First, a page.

This bill would ban an employer from entering a non-compete agreement with a freelance worker, unless the agreement also makes the employer pay a “reasonable” and “mutually agreed upon” amount to the freelance worker every two weeks or every month while the non-compete lasts.  The non-compete will be null and void if the employer does not pay.

Bill 375 provides for potential civil penalties of $500 per violation and a private right of action for aggrieved freelance workers to obtain a declaratory judgment voiding the non-compete, attorney’s fees and $1,000 in damages.  Additionally, the city can commence a civil action challenging a pattern of violations to obtain a $25,000 penalty.

We will continue to monitor and report on the progress of the NYC Bills.  If any of the Bills are passed and become law, they would take effect 120 days after passage.

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Photo of Joseph O’Keefe Joseph O’Keefe

Joseph C. O’Keefe is a partner in the Labor & Employment Law Department and Co-Head of the Restrictive Covenants, Trade Secrets & Unfair Competition Group.

Joe is an experienced trial lawyer who, for more than 30 years, has litigated employment disputes of all…

Joseph C. O’Keefe is a partner in the Labor & Employment Law Department and Co-Head of the Restrictive Covenants, Trade Secrets & Unfair Competition Group.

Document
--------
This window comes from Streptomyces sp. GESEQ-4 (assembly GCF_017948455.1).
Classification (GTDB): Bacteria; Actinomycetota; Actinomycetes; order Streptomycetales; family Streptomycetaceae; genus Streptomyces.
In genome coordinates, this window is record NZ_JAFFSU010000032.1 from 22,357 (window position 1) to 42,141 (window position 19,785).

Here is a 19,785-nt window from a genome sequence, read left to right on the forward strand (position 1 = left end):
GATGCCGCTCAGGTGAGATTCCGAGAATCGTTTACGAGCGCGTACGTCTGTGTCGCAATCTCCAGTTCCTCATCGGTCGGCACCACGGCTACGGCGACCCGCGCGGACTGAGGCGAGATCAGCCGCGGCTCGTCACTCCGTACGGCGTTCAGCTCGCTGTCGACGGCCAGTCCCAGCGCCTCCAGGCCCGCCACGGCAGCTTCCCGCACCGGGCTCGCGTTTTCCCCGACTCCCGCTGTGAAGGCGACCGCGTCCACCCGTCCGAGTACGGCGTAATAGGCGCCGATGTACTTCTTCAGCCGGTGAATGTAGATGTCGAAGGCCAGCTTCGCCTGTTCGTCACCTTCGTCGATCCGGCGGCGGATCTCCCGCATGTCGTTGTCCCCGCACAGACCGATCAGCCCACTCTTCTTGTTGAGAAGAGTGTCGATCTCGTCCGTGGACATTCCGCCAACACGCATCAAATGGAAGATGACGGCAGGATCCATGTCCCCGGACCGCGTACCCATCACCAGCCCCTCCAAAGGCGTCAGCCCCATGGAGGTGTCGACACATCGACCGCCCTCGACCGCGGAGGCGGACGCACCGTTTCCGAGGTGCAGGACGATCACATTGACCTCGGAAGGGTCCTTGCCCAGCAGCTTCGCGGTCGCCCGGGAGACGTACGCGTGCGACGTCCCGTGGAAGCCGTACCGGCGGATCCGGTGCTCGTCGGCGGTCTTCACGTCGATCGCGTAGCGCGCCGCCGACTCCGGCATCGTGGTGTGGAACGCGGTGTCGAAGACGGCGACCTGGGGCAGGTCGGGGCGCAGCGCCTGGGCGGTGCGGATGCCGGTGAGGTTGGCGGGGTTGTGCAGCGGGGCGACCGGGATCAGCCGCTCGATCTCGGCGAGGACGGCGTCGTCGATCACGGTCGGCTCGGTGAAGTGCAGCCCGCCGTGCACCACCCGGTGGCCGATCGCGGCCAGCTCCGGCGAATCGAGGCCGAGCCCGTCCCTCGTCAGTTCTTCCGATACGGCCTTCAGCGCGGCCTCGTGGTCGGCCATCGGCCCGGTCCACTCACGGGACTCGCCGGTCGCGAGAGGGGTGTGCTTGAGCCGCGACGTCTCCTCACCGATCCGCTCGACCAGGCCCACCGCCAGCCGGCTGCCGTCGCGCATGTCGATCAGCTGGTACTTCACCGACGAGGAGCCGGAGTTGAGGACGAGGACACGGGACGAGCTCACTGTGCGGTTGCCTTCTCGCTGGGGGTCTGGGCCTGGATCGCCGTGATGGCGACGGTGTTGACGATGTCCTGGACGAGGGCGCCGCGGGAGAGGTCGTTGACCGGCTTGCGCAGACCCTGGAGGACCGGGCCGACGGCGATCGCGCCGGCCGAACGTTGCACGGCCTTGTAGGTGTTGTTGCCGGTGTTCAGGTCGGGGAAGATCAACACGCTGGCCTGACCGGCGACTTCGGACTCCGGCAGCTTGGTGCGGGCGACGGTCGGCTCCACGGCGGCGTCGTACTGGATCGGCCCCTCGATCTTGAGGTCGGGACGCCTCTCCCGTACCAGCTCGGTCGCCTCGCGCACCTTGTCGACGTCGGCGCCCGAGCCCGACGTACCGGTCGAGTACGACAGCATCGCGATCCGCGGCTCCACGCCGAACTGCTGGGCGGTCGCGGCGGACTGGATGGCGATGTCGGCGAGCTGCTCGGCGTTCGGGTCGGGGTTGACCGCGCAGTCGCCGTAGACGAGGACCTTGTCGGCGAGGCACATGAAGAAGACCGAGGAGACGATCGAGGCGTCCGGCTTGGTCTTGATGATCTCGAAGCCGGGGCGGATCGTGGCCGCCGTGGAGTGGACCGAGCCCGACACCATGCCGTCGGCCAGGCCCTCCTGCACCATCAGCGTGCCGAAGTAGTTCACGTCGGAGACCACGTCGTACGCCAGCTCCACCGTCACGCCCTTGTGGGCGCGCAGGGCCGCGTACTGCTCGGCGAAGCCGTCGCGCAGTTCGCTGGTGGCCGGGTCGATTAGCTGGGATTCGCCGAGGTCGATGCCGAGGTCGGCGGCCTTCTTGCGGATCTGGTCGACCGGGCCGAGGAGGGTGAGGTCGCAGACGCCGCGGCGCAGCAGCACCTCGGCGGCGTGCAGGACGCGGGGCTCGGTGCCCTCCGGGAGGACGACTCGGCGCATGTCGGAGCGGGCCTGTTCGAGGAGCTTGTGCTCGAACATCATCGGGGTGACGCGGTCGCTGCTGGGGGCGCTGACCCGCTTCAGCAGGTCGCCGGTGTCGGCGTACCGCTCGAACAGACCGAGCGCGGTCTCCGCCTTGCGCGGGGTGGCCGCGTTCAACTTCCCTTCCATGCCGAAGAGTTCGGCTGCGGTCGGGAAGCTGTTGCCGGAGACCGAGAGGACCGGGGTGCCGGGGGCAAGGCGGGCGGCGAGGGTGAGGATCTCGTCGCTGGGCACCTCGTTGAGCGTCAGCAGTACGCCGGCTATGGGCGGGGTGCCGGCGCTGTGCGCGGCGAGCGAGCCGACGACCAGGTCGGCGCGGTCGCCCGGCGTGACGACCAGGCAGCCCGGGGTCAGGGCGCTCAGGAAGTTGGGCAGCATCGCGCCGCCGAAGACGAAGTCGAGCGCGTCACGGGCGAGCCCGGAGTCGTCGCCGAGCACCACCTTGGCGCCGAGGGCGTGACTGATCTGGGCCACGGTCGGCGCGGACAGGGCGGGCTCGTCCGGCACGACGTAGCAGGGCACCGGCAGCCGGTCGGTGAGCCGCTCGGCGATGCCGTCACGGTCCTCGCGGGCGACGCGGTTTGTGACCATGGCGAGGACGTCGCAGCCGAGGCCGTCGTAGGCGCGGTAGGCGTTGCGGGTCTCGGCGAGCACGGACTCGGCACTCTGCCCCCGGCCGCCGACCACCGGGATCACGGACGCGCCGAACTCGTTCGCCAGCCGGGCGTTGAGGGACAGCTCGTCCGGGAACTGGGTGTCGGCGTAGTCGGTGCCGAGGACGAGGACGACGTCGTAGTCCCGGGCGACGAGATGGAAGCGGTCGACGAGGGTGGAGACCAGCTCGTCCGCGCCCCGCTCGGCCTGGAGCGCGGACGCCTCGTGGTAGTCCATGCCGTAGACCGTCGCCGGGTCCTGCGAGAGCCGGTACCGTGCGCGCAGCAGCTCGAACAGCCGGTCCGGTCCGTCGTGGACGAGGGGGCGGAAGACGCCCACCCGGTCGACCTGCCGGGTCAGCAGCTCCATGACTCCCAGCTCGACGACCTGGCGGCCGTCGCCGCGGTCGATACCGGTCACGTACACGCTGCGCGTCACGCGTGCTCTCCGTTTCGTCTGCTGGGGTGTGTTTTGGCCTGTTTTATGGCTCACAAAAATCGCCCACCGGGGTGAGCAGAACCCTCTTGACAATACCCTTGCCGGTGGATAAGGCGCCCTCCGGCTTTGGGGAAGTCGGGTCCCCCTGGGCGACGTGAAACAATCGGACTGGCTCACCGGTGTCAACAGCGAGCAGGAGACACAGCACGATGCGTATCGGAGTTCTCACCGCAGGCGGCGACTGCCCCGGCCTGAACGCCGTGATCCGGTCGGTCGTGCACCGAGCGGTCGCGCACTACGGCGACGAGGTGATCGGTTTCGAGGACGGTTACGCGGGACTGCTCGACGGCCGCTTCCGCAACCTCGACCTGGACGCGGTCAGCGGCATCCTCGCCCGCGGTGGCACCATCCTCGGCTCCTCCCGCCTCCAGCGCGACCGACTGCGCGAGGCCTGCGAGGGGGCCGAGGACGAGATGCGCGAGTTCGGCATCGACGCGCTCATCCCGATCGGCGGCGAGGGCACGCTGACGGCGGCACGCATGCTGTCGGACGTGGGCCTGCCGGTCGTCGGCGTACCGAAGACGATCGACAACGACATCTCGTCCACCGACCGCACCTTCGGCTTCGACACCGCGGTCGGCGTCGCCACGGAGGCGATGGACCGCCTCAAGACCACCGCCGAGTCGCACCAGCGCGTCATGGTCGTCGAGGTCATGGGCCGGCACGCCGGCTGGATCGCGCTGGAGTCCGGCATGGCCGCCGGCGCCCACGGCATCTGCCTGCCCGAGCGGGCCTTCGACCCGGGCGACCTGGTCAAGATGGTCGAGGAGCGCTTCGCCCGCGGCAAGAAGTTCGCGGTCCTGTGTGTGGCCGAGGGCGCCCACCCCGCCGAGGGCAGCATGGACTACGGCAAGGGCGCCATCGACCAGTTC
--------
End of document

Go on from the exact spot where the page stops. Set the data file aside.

Joe is an experienced trial lawyer who, for more than 30 years, has litigated employment disputes of all types on behalf of employers, before federal and state courts, arbitral tribunals (e.g. FINRA and AAA), and state and federal administrative agencies throughout the U.S. Joe has litigated employment-related lawsuits alleging breach of non-compete agreements, theft of trade secrets, discrimination, sexual harassment, whistleblowing, wage and hour violations, Title IX violations, breach of contract, defamation, fraud and other business related torts. Joe’s practice includes representing clients in complex class and collective litigation, including alleged violation of state and federal pay equity laws, violations of wage and hour laws and discrimination claims. Joe’s experience includes appellate work in both federal and state courts.

In addition to his extensive litigation practice, Joe regularly advises employers, writes and speaks on a wide range of employment related issues. He counsels clients concerning pay equity, use of Artificial Intelligence in the workplace, management of personnel problems, ADA/FMLA compliance, reductions in force, investigation of employee complaints, state and federal leave laws, wage and hour issues, employment policies and contracts.

Joe represents employers in a variety of industries including financial services, higher education (colleges and universities), pharmaceuticals/medical devices, health care, technology, communications, fashion, consumer products, publishing, media and real estate. He frequently writes articles concerning developments in the law and speaks at seminars concerning legal developments in the labor and employment law field.